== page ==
Also in January, Senator Smith helped to introduce the Indian Programs Advance Appropriations Act (IPAAA)—led by Senate Indian Affairs Committee Vice Chairman Tom Udall (D-N.M.)—to authorize advance resources for programs and services within the Indian Health Service (IHS) and the Bureau of Indian Affairs (BIA).

You can read the full remarks as prepared for delivery below and view two photos from the event here and here:

NCAI Speech

Senator Tina Smith

(As prepared for delivery)

Thank you for inviting me to speak at this year’s NCAI annual summit. Thank you to President Keel, and hello to all my friends from Minnesota who are here today.

I want to start by acknowledging Congresswoman Deb Haaland, who spoke just before me. Congresswoman Haaland is a strong new voice in Congress, and it’s an honor to share the podium with her. Congresswoman Haaland represents New Mexico’s 1st congressional district, serving much of Albuquerque— the community where I was born. 

I grew up in Northern New Mexico — and my colleagues Martin Heinrich and Tom Udall point out that I’m the only US Senator currently serving born in New Mexico. So, I stand before you proud of my New Mexico roots and deeply honored to serve Minnesota in the United States Senate.

Representative Haaland is one of the first Native American women elected to Congress—alongside Sharice Davids of Kansas—and her election represents the progress we need, so that Congress looks like all the people of this great country, including Native people and women. 

My favorite part of the State of the Union address last week was when the President noted the new jobs he and his administration created for women in the last year, and the women in Congress, wearing white, stood up in triumph. I believe he said, “You weren’t supposed to do that!” But this is exactly what we are supposed to do.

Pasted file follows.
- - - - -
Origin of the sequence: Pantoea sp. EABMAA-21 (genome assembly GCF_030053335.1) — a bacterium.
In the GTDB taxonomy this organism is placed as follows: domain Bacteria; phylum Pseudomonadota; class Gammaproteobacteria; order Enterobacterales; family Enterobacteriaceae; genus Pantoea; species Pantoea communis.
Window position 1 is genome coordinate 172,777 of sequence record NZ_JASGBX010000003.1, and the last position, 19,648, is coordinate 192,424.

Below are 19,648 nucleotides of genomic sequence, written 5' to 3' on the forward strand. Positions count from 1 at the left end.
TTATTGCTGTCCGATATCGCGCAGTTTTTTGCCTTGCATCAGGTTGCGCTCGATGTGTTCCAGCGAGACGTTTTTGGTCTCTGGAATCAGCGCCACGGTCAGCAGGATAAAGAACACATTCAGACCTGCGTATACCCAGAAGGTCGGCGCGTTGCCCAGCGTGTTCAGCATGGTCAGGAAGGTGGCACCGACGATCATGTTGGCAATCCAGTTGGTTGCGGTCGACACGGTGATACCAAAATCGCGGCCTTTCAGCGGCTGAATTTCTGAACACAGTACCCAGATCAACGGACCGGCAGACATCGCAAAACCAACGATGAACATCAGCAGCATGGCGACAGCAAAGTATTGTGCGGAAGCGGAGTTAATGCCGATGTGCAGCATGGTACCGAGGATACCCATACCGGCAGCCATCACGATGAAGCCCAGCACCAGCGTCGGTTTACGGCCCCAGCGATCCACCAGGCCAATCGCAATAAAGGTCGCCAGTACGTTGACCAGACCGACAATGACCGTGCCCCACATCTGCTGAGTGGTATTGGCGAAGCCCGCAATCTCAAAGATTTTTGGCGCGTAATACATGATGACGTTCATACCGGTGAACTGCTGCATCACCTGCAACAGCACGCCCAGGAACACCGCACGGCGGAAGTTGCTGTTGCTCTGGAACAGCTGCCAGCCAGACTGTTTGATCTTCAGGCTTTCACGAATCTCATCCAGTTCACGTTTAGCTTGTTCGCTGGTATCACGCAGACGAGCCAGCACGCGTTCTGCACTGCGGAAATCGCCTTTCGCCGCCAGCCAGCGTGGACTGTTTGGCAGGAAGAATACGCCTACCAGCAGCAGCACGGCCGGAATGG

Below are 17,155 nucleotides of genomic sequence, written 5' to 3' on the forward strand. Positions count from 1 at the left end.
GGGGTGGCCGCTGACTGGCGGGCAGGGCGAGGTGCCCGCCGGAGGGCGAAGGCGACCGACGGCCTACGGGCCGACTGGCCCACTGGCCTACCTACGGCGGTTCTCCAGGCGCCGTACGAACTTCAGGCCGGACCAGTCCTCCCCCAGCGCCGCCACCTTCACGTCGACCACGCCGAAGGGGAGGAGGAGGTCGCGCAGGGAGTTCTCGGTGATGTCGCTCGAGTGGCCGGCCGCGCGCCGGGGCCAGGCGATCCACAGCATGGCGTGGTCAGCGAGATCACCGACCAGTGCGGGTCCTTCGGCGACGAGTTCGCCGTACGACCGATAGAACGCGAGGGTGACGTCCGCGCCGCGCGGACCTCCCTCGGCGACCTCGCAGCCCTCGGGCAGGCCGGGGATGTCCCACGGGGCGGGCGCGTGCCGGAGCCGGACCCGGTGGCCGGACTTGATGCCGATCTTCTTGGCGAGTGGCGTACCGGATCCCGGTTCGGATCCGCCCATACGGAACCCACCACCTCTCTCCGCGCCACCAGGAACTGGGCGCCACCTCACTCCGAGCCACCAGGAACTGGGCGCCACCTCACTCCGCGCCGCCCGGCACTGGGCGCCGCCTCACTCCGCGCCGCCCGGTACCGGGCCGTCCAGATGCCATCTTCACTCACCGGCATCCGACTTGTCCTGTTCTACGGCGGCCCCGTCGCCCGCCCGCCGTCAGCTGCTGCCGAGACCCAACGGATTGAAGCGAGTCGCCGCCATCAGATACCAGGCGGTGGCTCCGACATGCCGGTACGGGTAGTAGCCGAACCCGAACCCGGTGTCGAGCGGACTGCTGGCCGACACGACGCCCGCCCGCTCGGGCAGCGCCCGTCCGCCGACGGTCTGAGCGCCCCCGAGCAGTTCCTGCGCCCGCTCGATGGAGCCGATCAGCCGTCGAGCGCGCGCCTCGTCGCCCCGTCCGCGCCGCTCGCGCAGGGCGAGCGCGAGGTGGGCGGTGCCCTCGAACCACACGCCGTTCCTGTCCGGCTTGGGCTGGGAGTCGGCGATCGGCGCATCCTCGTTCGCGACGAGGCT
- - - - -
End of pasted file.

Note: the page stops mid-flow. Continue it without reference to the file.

Congresswoman Haaland was one of those women, and yesterday, she delivered the response to the State of Indian Nations address where she spoke of what her election means for Native representation in Congress, the generations of failed federal policies, and the resilience of tribal communities.

After I finish, you will have a chance to hear from a remarkable leader, and very close friend of mine, Minnesota Lt. Governor Peggy Flanagan. 

Lt. Governor Flanagan, the highest ranking native woman elected to executive office in the United States, was my guest at the State of the Union.

Peggy is a member of the White Earth Band of Ojibwe, and she serves Minnesota with strength and an unshakable determination to bridge the differences that divide us. And the only way to do this is by making sure Native people in Minnesota, and across the country, have a seat at the table of power.

I would like to talk briefly about two issues affecting America’s tribal nations and urban Indian communities. 

The first is the threat looming this week of another federal government shutdown. These shutdowns – potentially the 4th since Trump became President—are unnecessary, wasteful, and deeply harmful to Americans. And Native communities are amongst the hardest hit.